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Planning and policies are essential to good security, but it’s also important to expect the unexpected whenever humans and computers mix. Having a log of user activities can help you deal with those unforeseen circumstances.
In our previous posts in this series, we talked about verifying people’s identities with authentication, and then using authorization and access control to enforce access policies. In this post we’ll talk about audit logging, and how it can help you track and identify security violations, performance problems, and flaws in applications.
What is audit logging?
If you’ve been an administrator for any length of time, you know that users can be remarkably creative about doing things you would not expect. If you don’t know what you don’t know about what’s happening in your network, it could lead to a lot of sleepless nights. But this does not have to be accepted as inevitable; audit logging can give you that view into what’s going on, so that you can try to retrace the user’s steps if something strange happens.
Audit logging records attempted or complete actions. Those records should include when, where and by whom the action was taken (naturally, the ‘whom’ is provided by authentication). Logging user actions can help you improve security in a variety of ways. For example, it can help you reconstruct events, detect intrusions, and analyze problems such as poor performance or unexpected system behavior. It can also help promote good behavior and a sense of accountability among your users, if they know that their actions can be reviewed.“Having logs at various levels can give you granularity that can be particularly helpful.”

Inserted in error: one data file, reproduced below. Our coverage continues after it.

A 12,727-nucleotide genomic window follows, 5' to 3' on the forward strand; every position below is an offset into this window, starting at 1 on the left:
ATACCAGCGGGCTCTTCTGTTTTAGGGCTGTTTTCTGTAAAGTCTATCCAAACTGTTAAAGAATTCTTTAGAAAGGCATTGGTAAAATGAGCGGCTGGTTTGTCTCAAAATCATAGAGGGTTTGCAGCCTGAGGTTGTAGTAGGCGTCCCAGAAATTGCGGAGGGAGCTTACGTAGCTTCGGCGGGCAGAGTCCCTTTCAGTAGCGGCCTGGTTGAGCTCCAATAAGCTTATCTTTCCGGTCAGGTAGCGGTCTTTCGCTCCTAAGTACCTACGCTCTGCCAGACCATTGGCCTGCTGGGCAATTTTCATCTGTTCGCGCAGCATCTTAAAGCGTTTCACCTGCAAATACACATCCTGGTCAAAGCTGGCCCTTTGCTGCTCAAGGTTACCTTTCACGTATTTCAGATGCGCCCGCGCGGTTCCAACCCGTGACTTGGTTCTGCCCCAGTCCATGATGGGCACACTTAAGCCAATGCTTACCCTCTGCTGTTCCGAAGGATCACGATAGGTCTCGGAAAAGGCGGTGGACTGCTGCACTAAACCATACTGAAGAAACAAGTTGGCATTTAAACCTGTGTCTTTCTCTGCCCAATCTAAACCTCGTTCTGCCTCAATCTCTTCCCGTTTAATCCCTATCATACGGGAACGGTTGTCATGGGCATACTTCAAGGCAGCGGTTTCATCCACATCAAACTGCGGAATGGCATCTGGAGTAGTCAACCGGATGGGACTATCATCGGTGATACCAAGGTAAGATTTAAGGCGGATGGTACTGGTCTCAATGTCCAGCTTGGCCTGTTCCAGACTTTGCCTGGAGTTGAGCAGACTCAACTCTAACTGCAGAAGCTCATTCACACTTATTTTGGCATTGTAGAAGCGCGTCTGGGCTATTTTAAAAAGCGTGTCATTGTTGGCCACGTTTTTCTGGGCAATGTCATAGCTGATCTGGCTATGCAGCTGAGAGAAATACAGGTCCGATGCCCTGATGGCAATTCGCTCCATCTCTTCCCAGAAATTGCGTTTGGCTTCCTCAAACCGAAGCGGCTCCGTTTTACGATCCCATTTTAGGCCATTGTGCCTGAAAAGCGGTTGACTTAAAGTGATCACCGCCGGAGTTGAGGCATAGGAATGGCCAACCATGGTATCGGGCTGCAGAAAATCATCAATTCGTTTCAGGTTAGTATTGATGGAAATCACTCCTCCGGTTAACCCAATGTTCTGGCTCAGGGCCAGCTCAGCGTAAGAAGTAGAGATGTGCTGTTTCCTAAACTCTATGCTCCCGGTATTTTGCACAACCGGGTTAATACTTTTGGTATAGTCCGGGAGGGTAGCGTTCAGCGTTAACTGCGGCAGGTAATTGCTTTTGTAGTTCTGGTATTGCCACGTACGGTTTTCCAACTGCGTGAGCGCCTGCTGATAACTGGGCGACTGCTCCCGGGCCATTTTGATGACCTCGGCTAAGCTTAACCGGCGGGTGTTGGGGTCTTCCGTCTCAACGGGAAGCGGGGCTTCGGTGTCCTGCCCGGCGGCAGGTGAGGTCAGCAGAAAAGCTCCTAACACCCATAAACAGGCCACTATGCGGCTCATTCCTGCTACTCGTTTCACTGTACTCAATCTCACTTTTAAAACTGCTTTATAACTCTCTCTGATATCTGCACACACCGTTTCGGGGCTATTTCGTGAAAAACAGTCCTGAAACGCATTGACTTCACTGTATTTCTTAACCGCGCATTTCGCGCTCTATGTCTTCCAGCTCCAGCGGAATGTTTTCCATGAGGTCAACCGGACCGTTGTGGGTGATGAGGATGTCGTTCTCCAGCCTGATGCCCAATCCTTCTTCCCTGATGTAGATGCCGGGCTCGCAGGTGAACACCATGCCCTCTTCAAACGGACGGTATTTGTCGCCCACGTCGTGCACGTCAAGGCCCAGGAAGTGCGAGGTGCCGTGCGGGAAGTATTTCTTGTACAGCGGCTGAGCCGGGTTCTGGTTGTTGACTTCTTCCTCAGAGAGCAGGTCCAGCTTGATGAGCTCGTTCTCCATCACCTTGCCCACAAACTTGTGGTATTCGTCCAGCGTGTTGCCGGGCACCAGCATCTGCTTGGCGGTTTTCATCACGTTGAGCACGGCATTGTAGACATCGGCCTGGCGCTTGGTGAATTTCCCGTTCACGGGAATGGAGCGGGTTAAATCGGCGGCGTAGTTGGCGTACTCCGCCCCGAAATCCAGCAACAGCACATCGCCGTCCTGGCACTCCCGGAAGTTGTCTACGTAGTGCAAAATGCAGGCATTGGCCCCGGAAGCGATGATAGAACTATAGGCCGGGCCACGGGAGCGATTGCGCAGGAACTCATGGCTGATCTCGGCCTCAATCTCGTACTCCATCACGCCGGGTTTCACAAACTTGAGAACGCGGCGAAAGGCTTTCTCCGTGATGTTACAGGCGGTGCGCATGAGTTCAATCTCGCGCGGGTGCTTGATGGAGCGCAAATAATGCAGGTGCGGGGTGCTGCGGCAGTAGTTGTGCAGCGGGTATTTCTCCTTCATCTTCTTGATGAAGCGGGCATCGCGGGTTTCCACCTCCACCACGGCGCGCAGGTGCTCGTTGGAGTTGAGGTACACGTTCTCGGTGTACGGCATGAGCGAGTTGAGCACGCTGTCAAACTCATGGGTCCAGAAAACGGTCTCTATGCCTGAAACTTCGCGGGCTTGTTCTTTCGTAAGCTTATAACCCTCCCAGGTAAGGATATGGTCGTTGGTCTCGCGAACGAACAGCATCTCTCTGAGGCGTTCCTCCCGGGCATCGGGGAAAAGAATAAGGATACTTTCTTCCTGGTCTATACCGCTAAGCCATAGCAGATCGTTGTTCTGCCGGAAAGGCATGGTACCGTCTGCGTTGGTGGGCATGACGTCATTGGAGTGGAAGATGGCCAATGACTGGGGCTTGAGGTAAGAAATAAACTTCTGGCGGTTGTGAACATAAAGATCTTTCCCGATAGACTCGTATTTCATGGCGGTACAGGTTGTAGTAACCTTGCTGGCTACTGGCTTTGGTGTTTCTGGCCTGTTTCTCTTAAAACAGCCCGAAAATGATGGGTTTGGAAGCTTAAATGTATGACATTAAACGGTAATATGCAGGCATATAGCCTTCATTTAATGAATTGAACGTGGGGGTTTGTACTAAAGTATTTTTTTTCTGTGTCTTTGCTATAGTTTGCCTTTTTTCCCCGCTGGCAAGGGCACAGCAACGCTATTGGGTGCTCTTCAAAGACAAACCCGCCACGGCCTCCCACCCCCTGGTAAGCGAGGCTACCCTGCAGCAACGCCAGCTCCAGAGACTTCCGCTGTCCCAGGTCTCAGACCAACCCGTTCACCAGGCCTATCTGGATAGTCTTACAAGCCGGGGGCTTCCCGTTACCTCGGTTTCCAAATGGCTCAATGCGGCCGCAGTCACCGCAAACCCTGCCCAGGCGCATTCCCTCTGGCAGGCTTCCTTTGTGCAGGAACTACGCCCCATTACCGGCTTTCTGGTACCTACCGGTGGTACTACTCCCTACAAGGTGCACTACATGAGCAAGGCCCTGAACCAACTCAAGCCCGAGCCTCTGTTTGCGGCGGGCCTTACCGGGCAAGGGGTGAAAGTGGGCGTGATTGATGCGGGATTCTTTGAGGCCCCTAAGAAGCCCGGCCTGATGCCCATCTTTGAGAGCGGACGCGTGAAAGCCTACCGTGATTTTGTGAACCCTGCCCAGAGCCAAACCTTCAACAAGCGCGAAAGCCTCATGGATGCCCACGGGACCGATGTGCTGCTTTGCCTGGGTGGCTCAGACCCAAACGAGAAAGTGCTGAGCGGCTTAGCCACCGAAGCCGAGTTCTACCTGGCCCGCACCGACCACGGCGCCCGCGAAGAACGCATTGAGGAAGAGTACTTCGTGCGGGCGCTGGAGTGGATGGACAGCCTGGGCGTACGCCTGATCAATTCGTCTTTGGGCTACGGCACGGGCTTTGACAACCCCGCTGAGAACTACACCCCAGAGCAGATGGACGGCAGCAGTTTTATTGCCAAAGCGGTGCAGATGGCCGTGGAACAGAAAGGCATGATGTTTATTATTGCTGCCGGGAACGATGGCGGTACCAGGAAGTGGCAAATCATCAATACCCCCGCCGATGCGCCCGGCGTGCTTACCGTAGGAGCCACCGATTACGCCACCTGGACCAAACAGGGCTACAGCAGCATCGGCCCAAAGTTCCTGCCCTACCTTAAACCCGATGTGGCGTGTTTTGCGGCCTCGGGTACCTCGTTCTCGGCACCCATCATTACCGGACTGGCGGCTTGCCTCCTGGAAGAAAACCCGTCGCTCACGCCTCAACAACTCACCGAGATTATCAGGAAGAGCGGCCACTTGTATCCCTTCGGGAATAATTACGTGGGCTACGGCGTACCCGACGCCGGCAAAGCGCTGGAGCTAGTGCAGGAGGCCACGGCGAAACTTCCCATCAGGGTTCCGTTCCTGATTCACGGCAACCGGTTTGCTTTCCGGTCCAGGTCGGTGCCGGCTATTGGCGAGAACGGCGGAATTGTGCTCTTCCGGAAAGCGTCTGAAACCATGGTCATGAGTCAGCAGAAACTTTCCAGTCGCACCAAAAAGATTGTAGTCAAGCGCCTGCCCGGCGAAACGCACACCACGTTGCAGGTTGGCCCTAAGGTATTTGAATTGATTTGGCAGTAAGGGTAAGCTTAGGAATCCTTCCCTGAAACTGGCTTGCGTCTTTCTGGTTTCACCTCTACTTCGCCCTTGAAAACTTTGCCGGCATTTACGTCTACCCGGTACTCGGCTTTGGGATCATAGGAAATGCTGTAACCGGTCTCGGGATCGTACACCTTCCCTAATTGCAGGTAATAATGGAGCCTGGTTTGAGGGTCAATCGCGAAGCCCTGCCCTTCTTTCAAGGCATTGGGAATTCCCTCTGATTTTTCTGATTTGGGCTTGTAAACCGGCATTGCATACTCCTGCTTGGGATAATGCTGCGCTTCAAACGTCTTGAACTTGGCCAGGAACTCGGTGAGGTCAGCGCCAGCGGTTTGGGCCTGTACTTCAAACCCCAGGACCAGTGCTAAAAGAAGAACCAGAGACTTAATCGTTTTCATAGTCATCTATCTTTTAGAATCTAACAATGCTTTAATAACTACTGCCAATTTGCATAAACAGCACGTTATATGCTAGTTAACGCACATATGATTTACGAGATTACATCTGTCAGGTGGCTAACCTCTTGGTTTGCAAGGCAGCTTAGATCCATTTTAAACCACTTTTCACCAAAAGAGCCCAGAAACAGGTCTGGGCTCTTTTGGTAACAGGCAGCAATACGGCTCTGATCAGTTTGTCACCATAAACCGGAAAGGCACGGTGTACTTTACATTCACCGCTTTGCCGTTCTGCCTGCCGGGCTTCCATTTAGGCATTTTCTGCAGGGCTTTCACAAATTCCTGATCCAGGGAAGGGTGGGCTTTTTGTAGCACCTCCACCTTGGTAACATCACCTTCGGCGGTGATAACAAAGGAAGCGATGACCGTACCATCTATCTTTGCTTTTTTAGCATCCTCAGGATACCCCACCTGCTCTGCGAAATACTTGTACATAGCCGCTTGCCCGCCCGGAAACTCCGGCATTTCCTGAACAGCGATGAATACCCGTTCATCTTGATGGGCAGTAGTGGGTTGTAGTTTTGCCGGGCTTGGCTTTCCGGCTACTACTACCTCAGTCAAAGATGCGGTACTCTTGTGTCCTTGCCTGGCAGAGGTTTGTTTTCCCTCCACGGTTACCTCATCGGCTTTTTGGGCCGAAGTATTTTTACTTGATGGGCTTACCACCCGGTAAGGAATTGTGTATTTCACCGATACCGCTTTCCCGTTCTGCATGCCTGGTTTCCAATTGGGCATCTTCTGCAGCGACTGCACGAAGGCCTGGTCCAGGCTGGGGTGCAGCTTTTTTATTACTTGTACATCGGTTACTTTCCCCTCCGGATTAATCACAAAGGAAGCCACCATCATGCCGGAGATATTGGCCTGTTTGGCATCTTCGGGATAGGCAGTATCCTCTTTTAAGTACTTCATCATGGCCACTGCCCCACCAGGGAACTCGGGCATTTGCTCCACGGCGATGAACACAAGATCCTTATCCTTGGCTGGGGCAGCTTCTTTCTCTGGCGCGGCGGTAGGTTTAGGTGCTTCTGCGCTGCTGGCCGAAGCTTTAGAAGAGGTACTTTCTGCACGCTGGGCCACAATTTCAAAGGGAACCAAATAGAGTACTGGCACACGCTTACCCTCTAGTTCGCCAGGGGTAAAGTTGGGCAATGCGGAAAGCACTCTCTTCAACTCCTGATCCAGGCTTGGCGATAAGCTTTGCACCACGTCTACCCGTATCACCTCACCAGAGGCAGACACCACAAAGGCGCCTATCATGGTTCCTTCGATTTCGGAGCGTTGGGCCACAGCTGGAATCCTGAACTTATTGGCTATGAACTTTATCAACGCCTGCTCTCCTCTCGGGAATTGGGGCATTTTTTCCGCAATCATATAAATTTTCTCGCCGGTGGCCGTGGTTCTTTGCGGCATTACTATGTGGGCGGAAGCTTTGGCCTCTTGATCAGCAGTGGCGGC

These records can be taken at the operating system level, or at the application or service level. Having logs at various levels can give you granularity that can be particularly helpful if you’re having issues in certain areas, such as misuse of email or internet browser.
Naturally, for all of this logged activity to be truly useful, someone needs to view the logs periodically. It they just pile up forever without anyone sifting through them regularly, they’re just another way to fill up disk space. You can set alarms to be triggered upon certain actions taking place or thresholds being met, which can prompt you to view the records. This need not be done manually; you can employ parsing-scripts or software applications designed to make this task simpler.
The National Institute of Standards and Technology has a fantastic paper that goes into great detail about how and why you should use audit logging. It includes a very compelling summary of scenarios in which it could be useful:
“Audit trail analysis can often distinguish between operator-induced errors (during which the system may have performed exactly as instructed) or system-created errors (e.g. arising from a poorly tested piece of replacement code). If, for example, a system fails or the integrity of a file (either program or data) is questioned, an analysis of the audit trail can reconstruct the series of steps taken by the system, the users, and the application.
“Knowledge of the conditions that existed at the time of, for example, a system crash, can be useful in avoiding future outages. Additionally, if a technical problem occurs (e.g. the corruption of a data file) audit trails can aid in the recovery process (e.g. by using the record of changes made to reconstruct the file).”
There are a variety of articles and documents available about how to parse logs with various scripts, and for particular applications. This article, while it is written specifically about parsing Windows security logs, is also an excellent introduction to log file parsing.
When implemented thoughtfully, audit logging can be a very effective way to make sure your access policies are living – and continuously updated – documents that reflect the reality of the way your users interact in your environment. By using the four “A”s of account management in combination, they can help you see and understand what’s going on in your environment, so that you can keep it safer.
Author Lysa Myers, ESET